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Joan Kroc, Unconventional Philanthropist

Published: 10/12/2013
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Joan Kroc (AP Photo / Lenny Ignelzi)

A chance conversation with a doctor on a plane ride resulted in an $18.5 million donation to build a hospice. A speech denouncing war led to a $6 million grant for an institute to study peace. An article about flood victims in the Midwest prompted a $15 million donation for rebuilding.

Joan Kroc, billionaire widow of McDonald's owner Ray Kroc, was an unconventional philanthropist. She sought no fanfare or recognition for her generosity, giving her gifts quietly and surprising dozens of charities with donations big and small.

Kroc gave away millions during her lifetime. And after her death on Oct. 12, 2003 at age 75, she left more than a billion more to other causes near and dear to her: $1.6 billion to the Salvation Army, $225 million to National Public Radio, $50 million here, $20 million there.

"Her financial largess encompassed education, health care, AIDS and cancer research, youth programs, the arts, aid for residents of the flood-ravaged Midwest, famine relief in Africa, the San Diego Zoo, and, in recent years, the pursuit of peace and nuclear nonproliferation," the Los Angeles Times wrote in her obituary. "The extent of her philanthropy may never be fully known because of her passion for anonymity."

Nicknamed St. Joan of the Arches by friends, one friend told the newspaper that Kroc "radiated joy." Adrienne Finley worked closely with Kroc during the construction of the Salvation Army Ray and Joan Kroc Center in San Diego. She often tells people that Kroc "had the grace of a ballerina, so poised, with perfect posture."

"She was so beautiful and had so much life and so much fun," said Finley, now director of development for the Sierra del Mar division of the Salvation Army. "We never would have suspected that she wasn't going to be around forever."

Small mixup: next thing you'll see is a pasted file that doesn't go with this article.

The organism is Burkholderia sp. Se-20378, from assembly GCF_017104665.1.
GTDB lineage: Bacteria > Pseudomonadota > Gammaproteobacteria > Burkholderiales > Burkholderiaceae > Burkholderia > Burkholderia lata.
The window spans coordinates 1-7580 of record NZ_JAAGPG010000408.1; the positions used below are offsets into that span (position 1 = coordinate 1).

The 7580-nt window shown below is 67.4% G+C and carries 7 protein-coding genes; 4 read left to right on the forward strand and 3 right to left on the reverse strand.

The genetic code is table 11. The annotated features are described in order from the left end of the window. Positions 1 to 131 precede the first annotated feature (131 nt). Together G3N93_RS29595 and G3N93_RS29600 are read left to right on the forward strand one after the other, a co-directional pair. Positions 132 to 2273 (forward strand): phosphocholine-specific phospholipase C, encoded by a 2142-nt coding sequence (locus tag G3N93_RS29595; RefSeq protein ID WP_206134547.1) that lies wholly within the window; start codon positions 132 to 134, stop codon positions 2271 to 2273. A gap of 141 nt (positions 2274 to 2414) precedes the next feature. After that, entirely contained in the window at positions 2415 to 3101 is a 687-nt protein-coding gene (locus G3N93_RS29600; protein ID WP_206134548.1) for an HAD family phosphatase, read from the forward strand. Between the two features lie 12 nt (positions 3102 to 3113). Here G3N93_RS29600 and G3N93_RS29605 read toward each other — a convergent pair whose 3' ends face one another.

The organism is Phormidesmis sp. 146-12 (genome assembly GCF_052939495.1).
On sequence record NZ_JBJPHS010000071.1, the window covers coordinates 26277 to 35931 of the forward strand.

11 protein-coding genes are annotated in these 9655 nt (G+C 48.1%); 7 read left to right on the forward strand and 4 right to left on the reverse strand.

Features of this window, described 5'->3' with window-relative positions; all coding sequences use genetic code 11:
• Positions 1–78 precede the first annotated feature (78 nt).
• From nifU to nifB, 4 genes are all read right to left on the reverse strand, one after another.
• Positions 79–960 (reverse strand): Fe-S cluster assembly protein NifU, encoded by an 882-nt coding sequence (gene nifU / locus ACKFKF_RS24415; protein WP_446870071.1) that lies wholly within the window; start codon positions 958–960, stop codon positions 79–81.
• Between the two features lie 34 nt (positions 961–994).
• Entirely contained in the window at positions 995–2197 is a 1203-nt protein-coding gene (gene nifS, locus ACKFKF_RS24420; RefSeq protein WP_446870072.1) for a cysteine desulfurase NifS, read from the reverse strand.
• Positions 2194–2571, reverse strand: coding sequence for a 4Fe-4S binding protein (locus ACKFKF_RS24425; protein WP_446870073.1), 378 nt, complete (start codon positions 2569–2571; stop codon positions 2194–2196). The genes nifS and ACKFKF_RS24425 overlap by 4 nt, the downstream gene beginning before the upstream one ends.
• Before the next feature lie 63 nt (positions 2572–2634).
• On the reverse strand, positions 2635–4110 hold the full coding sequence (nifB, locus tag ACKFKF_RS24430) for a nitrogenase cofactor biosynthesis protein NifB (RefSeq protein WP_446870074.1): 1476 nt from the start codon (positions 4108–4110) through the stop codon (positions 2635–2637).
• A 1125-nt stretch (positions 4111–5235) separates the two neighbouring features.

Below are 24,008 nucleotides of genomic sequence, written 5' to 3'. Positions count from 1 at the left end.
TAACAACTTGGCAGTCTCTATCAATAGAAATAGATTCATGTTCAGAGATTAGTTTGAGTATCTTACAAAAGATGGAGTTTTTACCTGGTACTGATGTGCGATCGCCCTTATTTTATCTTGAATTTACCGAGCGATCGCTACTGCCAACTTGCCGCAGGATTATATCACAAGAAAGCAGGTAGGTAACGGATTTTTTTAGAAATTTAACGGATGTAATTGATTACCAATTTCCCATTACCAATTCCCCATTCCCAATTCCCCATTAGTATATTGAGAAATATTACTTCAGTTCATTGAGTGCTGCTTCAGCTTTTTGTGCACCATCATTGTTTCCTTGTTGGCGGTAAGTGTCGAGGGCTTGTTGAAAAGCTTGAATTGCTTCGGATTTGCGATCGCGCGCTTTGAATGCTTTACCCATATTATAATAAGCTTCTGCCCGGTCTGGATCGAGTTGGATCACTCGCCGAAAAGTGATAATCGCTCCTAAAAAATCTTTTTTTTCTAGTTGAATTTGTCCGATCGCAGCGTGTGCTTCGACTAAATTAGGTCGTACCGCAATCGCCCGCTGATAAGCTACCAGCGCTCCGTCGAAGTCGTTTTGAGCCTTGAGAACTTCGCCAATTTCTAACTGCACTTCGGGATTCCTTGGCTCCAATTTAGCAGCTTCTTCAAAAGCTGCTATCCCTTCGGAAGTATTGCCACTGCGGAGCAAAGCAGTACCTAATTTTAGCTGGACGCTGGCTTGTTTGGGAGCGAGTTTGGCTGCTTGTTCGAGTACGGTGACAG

Kroc donated $40 million for construction of the San Diego center and another $40 million to set up an endowment. The center, which opened in 2002, has multiple pools, gym, a childcare center, a skating rink, a theater, and even a skateboard park.

"She watched us build it and she enjoyed every minute of it," Finley said. "She made a lot of folks' lives better."

There are now 27 Kroc centers around the country, including one in Puerto Rico, and more are planned. All are financed with Kroc's posthumous gift.

"I hope we're being good stewards of her generosity. I hope we make her proud," Finley said.

Born in 1929, Kroc was the daughter of a railway worker. "Humble" is a word often used to describe her upbringing. Her mother was a violinist and music lover who always made sure there was money for Kroc's piano lessons. At age 15, Kroc was "making a living teaching piano to a class of 38 students," the website learningtogive.org reports.

"She prided herself on being a Midwest girl," Finley said.

Kroc became a music teacher and met Ray Kroc in 1957 while playing organ at a St. Paul supper club. (Kroc was also a talented pianist.) Both were married at the time, but there was a spark. Ray Kroc, who had opened his first McDonald's two years earlier, later wrote in his autobiography, "I was stunned by her blond beauty."

Twelve years later, Ray and Joan reconnected and married. It was his third marriage, her second. In a 1975 People magazine article, Kroc talked about spending $10 million to buy the Padres, a move that had initially confused his wife who reportedly said, "What's that, a monastery?" The article also shares a personal anecdote: